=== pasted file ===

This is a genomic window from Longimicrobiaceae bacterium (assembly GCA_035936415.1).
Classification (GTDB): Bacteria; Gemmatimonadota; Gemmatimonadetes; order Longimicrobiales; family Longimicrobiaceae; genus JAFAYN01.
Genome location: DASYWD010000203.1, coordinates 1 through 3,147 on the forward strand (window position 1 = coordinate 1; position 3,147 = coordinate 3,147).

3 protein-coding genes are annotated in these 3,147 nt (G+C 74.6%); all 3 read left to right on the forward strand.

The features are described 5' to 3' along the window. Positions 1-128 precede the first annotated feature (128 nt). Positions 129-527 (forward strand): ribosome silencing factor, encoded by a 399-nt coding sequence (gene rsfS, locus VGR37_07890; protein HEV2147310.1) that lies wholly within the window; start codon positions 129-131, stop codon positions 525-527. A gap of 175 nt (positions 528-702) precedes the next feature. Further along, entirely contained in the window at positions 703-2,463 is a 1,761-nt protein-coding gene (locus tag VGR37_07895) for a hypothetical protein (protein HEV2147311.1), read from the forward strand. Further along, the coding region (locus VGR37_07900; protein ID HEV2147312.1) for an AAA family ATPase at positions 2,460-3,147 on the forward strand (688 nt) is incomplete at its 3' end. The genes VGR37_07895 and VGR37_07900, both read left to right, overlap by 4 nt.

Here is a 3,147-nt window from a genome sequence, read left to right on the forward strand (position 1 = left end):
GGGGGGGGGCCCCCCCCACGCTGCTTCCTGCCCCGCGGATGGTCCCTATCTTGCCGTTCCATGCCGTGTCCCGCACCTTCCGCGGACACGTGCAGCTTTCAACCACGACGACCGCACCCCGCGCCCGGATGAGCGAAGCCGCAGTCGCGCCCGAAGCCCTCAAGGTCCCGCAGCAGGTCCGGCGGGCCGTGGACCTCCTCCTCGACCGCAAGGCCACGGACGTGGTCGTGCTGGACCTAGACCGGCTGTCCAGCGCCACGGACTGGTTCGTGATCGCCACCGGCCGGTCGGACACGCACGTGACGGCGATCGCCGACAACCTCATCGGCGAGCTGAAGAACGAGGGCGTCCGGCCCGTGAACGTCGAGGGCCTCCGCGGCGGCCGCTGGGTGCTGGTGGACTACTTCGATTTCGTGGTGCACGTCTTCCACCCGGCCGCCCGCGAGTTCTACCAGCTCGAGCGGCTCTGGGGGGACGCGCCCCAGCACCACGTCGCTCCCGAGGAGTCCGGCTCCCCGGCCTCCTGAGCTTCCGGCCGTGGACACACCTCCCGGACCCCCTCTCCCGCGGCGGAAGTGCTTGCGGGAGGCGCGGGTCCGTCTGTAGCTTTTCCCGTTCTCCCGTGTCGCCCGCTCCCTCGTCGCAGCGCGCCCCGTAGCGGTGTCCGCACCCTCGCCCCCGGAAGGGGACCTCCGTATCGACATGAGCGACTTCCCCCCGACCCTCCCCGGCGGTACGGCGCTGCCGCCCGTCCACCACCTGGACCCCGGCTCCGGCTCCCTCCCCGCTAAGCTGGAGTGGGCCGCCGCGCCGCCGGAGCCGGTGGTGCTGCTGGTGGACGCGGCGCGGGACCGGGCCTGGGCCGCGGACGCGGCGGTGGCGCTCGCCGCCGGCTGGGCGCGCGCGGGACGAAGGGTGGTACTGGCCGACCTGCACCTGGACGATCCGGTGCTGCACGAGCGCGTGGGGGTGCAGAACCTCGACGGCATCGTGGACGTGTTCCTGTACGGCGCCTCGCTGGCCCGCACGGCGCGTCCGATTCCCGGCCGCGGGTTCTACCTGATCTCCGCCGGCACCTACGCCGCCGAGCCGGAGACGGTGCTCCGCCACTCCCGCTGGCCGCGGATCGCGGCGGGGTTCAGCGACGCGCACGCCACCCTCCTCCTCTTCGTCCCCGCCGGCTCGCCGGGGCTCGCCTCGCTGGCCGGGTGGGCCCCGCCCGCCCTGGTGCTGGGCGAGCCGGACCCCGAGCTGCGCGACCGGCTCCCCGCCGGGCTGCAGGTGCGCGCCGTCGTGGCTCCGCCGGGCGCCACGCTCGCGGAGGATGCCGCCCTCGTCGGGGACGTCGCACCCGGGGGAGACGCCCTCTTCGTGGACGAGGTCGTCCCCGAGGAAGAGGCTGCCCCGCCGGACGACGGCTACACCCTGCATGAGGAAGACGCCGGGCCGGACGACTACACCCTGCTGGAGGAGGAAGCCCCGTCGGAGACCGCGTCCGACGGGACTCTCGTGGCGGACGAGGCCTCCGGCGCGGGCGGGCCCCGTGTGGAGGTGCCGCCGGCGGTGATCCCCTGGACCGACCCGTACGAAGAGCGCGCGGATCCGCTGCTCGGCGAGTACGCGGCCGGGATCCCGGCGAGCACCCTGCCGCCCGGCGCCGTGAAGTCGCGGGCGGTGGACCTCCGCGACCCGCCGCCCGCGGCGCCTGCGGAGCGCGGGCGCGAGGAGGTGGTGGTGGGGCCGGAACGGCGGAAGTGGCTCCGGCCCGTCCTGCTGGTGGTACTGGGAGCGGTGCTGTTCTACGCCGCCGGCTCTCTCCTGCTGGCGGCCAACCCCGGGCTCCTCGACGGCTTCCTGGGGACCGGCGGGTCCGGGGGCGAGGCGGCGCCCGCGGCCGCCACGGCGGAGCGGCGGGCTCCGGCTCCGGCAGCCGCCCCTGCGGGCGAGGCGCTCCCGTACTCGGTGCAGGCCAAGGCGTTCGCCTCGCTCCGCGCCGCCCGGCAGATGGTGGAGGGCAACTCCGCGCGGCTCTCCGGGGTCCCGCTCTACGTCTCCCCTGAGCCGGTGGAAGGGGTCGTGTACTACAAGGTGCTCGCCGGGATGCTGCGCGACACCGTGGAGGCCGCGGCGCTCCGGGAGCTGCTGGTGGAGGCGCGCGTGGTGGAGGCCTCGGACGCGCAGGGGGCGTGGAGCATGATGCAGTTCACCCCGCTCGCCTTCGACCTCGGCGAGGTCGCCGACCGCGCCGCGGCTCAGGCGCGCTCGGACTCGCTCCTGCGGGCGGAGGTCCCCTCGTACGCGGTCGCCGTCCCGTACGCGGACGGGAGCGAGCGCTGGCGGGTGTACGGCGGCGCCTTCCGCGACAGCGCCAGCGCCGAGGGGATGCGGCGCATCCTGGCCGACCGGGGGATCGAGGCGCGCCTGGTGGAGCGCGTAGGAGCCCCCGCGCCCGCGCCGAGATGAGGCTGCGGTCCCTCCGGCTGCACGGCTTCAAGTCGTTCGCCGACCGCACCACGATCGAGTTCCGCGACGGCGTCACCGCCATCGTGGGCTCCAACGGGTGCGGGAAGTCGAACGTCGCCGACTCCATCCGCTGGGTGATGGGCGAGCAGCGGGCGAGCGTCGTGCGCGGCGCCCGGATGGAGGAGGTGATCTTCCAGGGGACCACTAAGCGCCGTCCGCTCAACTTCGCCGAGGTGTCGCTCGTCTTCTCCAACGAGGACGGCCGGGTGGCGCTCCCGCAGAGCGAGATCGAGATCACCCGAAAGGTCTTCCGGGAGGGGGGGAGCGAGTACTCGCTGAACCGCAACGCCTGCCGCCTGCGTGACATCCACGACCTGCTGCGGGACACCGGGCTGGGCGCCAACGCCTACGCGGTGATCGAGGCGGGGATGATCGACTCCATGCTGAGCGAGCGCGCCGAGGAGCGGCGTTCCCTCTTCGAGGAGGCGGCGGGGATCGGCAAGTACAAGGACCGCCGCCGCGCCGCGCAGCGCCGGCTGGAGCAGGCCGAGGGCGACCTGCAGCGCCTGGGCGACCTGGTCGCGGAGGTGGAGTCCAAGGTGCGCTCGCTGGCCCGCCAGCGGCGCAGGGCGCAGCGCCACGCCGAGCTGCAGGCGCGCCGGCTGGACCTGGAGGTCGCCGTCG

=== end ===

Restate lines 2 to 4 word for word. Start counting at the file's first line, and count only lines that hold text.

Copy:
Classification (GTDB): Bacteria; Gemmatimonadota; Gemmatimonadetes; order Longimicrobiales; family Longimicrobiaceae; genus JAFAYN01.
Genome location: DASYWD010000203.1, coordinates 1 through 3,147 on the forward strand (window position 1 = coordinate 1; position 3,147 = coordinate 3,147).

3 protein-coding genes are annotated in these 3,147 nt (G+C 74.6%); all 3 read left to right on the forward strand.